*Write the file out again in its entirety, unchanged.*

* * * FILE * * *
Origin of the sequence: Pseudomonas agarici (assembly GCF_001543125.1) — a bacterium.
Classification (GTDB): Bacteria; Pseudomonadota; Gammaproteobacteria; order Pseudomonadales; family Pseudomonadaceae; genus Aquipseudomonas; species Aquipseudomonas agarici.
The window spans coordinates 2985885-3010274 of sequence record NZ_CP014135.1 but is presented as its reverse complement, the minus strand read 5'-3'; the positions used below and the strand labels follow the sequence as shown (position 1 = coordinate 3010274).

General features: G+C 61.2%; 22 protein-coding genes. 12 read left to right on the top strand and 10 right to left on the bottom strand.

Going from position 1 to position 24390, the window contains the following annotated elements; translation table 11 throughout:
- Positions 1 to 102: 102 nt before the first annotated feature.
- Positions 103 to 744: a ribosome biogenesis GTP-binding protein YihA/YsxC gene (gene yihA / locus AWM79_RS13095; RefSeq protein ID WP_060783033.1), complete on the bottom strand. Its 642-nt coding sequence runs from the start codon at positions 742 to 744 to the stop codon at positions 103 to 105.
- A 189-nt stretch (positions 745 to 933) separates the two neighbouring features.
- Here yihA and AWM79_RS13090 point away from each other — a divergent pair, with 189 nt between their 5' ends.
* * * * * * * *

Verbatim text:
Origin of the sequence: Pseudomonas agarici (assembly GCF_001543125.1) — a bacterium.
Classification (GTDB): Bacteria; Pseudomonadota; Gammaproteobacteria; order Pseudomonadales; family Pseudomonadaceae; genus Aquipseudomonas; species Aquipseudomonas agarici.
The window spans coordinates 2985885-3010274 of sequence record NZ_CP014135.1 but is presented as its reverse complement, the minus strand read 5'-3'; the positions used below and the strand labels follow the sequence as shown (position 1 = coordinate 3010274).

General features: G+C 61.2%; 22 protein-coding genes. 12 read left to right on the top strand and 10 right to left on the bottom strand.

Going from position 1 to position 24390, the window contains the following annotated elements; translation table 11 throughout:
- Positions 1 to 102: 102 nt before the first annotated feature.
- Positions 103 to 744: a ribosome biogenesis GTP-binding protein YihA/YsxC gene (gene yihA / locus AWM79_RS13095; RefSeq protein ID WP_060783033.1), complete on the bottom strand. Its 642-nt coding sequence runs from the start codon at positions 742 to 744 to the stop codon at positions 103 to 105.
- A 189-nt stretch (positions 745 to 933) separates the two neighbouring features.
- Here yihA and AWM79_RS13090 point away from each other — a divergent pair, with 189 nt between their 5' ends.